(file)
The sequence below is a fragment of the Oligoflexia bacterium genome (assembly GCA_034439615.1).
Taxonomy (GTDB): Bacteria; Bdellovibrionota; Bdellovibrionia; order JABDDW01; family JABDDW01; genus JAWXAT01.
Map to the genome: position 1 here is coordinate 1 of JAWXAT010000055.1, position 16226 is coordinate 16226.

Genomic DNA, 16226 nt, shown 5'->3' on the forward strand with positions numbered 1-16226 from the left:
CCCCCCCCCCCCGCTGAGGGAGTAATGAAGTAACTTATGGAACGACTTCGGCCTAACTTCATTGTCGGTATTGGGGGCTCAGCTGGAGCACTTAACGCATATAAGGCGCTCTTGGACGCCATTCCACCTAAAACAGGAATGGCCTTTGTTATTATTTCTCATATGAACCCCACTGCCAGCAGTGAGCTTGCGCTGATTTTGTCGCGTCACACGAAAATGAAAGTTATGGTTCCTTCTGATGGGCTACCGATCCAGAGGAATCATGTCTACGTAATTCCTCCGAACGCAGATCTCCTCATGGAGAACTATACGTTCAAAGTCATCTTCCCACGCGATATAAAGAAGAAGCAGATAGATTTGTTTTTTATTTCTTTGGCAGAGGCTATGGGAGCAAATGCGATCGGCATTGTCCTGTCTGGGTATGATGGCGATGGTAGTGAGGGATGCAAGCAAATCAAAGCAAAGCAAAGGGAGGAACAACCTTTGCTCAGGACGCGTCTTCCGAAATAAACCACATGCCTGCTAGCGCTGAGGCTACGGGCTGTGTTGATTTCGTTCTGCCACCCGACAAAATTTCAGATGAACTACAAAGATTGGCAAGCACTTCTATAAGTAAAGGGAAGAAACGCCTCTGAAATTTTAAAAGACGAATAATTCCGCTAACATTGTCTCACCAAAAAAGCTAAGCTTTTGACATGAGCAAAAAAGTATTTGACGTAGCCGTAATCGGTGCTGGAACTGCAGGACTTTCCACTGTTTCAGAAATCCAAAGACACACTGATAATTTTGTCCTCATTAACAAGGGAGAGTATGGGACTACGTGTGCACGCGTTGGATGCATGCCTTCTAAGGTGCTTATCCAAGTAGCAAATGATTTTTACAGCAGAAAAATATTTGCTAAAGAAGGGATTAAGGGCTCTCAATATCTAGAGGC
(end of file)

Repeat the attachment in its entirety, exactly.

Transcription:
The sequence below is a fragment of the Oligoflexia bacterium genome (assembly GCA_034439615.1).
Taxonomy (GTDB): Bacteria; Bdellovibrionota; Bdellovibrionia; order JABDDW01; family JABDDW01; genus JAWXAT01.
Map to the genome: position 1 here is coordinate 1 of JAWXAT010000055.1, position 16226 is coordinate 16226.

Genomic DNA, 16226 nt, shown 5'->3' on the forward strand with positions numbered 1-16226 from the left:
CCCCCCCCCCCCGCTGAGGGAGTAATGAAGTAACTTATGGAACGACTTCGGCCTAACTTCATTGTCGGTATTGGGGGCTCAGCTGGAGCACTTAACGCATATAAGGCGCTCTTGGACGCCATTCCACCTAAAACAGGAATGGCCTTTGTTATTATTTCTCATATGAACCCCACTGCCAGCAGTGAGCTTGCGCTGATTTTGTCGCGTCACACGAAAATGAAAGTTATGGTTCCTTCTGATGGGCTACCGATCCAGAGGAATCATGTCTACGTAATTCCTCCGAACGCAGATCTCCTCATGGAGAACTATACGTTCAAAGTCATCTTCCCACGCGATATAAAGAAGAAGCAGATAGATTTGTTTTTTATTTCTTTGGCAGAGGCTATGGGAGCAAATGCGATCGGCATTGTCCTGTCTGGGTATGATGGCGATGGTAGTGAGGGATGCAAGCAAATCAAAGCAAAGCAAAGGGAGGAACAACCTTTGCTCAGGACGCGTCTTCCGAAATAAACCACATGCCTGCTAGCGCTGAGGCTACGGGCTGTGTTGATTTCGTTCTGCCACCCGACAAAATTTCAGATGAACTACAAAGATTGGCAAGCACTTCTATAAGTAAAGGGAAGAAACGCCTCTGAAATTTTAAAAGACGAATAATTCCGCTAACATTGTCTCACCAAAAAAGCTAAGCTTTTGACATGAGCAAAAAAGTATTTGACGTAGCCGTAATCGGTGCTGGAACTGCAGGACTTTCCACTGTTTCAGAAATCCAAAGACACACTGATAATTTTGTCCTCATTAACAAGGGAGAGTATGGGACTACGTGTGCACGCGTTGGATGCATGCCTTCTAAGGTGCTTATCCAAGTAGCAAATGATTTTTACAGCAGAAAAATATTTGCTAAAGAAGGGATTAAGGGCTCTCAATATCTAGAGGC